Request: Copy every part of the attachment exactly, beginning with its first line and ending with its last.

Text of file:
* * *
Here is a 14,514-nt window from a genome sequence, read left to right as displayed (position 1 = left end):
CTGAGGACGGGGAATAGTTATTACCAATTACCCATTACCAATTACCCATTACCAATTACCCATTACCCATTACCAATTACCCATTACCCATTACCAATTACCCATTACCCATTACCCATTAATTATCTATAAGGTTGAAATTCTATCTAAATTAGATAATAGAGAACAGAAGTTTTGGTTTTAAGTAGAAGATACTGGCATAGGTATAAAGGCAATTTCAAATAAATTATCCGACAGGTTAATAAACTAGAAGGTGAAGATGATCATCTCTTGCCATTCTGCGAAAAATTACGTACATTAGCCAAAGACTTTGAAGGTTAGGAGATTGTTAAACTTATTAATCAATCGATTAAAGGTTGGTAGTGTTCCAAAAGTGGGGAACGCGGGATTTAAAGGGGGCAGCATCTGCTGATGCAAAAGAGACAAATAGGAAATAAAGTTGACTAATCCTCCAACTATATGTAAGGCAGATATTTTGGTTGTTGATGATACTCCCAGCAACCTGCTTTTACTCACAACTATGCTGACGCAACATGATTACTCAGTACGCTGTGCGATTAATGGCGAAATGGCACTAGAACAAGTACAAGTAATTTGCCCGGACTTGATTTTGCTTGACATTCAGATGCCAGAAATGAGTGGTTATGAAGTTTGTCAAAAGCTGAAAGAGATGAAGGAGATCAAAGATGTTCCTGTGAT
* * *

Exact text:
Here is a 14,514-nt window from a genome sequence, read left to right as displayed (position 1 = left end):
CTGAGGACGGGGAATAGTTATTACCAATTACCCATTACCAATTACCCATTACCAATTACCCATTACCCATTACCAATTACCCATTACCCATTACCAATTACCCATTACCCATTACCCATTAATTATCTATAAGGTTGAAATTCTATCTAAATTAGATAATAGAGAACAGAAGTTTTGGTTTTAAGTAGAAGATACTGGCATAGGTATAAAGGCAATTTCAAATAAATTATCCGACAGGTTAATAAACTAGAAGGTGAAGATGATCATCTCTTGCCATTCTGCGAAAAATTACGTACATTAGCCAAAGACTTTGAAGGTTAGGAGATTGTTAAACTTATTAATCAATCGATTAAAGGTTGGTAGTGTTCCAAAAGTGGGGAACGCGGGATTTAAAGGGGGCAGCATCTGCTGATGCAAAAGAGACAAATAGGAAATAAAGTTGACTAATCCTCCAACTATATGTAAGGCAGATATTTTGGTTGTTGATGATACTCCCAGCAACCTGCTTTTACTCACAACTATGCTGACGCAACATGATTACTCAGTACGCTGTGCGATTAATGGCGAAATGGCACTAGAACAAGTACAAGTAATTTGCCCGGACTTGATTTTGCTTGACATTCAGATGCCAGAAATGAGTGGTTATGAAGTTTGTCAAAAGCTGAAAGAGATGAAGGAGATCAAAGATGTTCCTGTGAT